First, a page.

Local News

Embattled Dunn veterinarian agrees to surrender license

Posted August 7, 2012 5:35 a.m. EDT
Updated August 7, 2012 7:20 p.m. EDT

— An embattled Dunn veterinarian who was fighting a state board's ruling to surrender his license over allegations of incompetence has agreed to do so, officials said Tuesday.

Dr. Guy Beretich, who runs the Vets for Pets Animal Hospital, was scheduled to appear Tuesday before the North Carolina Veterinary Medical Board to appeal the ruling.

But hours before an administrative hearing was set to begin, board officials said they reached a settlement with Beretich for him to give up his license and stop practicing by Dec. 1.

Under the agreement, Beretich will be allowed a limited license until June 1, 2013, in order to keep the clinic open and sell it. But he will not be able to treat any animals.

Beretich, who estimates that he treated more than 13,000 animals during his career, said Tuesday that he believes the complaints were one-sided and unfair but that he decided to resolve them because he was running out of money to fight the allegations and because of the toll it had taken on his family.

"I'm laughing on the outside and crying on the inside," he said.

His main goal now, he said, is to make sure his clients continue to get care.

The settlement brings an end to a dispute dating back to 2009, when complaints against the doctor prompted investigators to look into the care he was providing at his clinic.

The board ordered Beretich to surrender his license in 2010 after investigators found "evidence of incompetence" in three complaints in which non-certified veterinary employees diagnosed and treated animals and Beretich failed to maintain proper medical records.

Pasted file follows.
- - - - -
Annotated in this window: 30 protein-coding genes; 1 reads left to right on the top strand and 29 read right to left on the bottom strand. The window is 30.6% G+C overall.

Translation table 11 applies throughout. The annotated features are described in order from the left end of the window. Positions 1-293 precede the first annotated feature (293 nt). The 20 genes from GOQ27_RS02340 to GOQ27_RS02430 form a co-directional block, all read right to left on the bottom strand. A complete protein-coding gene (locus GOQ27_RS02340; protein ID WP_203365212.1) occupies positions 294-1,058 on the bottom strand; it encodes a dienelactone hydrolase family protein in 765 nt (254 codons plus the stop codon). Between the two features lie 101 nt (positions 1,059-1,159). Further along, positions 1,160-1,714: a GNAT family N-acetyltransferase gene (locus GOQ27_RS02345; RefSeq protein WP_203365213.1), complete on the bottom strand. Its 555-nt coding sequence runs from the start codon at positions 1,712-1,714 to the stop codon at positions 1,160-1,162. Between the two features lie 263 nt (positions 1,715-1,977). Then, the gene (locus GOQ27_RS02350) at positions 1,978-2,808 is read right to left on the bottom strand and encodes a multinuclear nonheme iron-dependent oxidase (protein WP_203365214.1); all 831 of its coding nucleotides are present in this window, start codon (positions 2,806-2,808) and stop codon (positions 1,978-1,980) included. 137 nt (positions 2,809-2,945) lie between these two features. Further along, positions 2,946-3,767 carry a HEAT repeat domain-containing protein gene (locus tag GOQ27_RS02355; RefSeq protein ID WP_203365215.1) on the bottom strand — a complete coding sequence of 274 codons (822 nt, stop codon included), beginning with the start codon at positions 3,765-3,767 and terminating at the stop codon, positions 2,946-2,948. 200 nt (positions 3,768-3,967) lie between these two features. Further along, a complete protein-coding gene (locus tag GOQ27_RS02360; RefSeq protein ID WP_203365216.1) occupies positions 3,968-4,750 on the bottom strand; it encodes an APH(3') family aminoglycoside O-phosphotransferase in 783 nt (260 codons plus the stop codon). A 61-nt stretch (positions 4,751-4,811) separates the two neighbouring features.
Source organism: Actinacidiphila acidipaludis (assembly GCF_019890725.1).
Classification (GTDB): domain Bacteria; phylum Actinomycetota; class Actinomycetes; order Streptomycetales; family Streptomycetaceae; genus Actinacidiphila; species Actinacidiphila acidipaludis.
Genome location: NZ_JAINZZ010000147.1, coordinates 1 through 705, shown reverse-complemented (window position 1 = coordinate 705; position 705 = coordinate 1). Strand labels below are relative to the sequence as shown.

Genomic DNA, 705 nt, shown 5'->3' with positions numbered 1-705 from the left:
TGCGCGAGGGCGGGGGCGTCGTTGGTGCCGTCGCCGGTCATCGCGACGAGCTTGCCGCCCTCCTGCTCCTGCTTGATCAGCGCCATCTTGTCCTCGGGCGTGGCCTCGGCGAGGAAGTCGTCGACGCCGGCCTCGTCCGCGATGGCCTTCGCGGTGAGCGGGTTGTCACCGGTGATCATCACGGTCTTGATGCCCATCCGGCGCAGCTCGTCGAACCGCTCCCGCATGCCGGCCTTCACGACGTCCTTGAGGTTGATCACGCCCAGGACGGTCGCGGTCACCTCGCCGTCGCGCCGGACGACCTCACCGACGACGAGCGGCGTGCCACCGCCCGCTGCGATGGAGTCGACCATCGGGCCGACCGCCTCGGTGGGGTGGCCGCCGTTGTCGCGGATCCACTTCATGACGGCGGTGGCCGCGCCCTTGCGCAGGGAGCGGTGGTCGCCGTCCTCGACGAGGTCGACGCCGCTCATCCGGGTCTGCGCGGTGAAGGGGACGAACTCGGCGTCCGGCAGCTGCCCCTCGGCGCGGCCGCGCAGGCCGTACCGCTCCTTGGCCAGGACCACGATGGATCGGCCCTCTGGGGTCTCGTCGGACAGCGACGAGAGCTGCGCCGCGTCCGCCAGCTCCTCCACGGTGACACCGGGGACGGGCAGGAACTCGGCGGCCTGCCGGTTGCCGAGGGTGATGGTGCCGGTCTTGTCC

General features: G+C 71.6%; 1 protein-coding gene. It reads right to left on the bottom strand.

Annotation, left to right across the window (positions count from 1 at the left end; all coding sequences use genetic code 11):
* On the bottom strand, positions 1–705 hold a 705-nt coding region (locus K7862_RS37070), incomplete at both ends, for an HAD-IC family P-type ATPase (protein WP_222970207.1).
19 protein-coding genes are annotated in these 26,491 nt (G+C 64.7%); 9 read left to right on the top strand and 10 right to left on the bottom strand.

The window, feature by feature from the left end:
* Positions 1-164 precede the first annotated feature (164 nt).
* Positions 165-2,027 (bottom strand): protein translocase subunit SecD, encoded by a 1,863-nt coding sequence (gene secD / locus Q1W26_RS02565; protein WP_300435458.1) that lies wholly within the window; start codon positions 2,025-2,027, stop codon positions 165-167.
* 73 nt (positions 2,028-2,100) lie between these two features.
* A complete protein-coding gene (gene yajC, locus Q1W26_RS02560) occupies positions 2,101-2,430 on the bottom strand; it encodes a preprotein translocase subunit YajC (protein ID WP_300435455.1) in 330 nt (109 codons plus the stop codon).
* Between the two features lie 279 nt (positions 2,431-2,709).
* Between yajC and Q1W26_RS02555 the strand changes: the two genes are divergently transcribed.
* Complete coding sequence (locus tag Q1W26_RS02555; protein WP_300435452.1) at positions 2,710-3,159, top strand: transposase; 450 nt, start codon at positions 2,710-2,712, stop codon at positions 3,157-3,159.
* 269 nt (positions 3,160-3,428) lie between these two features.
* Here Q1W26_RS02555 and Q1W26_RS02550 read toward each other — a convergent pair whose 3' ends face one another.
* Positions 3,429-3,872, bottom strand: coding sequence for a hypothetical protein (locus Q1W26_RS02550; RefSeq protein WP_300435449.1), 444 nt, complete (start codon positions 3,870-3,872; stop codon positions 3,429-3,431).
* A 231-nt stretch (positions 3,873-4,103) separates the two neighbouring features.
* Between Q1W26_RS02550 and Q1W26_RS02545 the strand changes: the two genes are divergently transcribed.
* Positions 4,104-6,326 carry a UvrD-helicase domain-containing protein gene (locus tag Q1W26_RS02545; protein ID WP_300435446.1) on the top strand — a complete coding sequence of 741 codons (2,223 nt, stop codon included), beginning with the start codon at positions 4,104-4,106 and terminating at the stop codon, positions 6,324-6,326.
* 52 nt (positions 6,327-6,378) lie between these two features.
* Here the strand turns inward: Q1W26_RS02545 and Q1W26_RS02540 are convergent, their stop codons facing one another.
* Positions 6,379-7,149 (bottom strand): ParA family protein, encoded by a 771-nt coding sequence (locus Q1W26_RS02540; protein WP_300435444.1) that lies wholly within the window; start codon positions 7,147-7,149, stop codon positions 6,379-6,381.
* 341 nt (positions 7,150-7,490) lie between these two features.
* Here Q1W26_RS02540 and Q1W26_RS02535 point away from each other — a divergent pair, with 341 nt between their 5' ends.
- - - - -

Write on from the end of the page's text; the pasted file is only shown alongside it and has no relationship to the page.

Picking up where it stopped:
In one case, the board found he chose an inappropriate eye surgery on a boxer-bulldog mix named Sadie and then did the procedure on the wrong eye, according to an agreement between Beretich and the veterinary board{/a}}.

In another case, he let a non-licensed employee diagnose a miniature pinscher named Davidson and prescribe a treatment plan. Another vet had to euthanize the dog four days later after diagnosing him with kidney failure.

A third complaint stemmed from allegations that Beretich allowed non-licensed and untrained employees to diagnose and treat patients and dispense medication, administer rabies vaccines and euthanize animals between 2007 and 2009.

The doctor denies the third allegation, according to the consent order.
previously said he would not give up his practice.

The veterinary board's ruling had been handed down before the latest complaint against Beretich, which happened last month.

Kim Croonquist, of Smithfield, claimed the clinic lost her 7-year-old Labrador-German shepherd mix while she and her family was out of town last month. Staff members found the dog last week behind the clinic.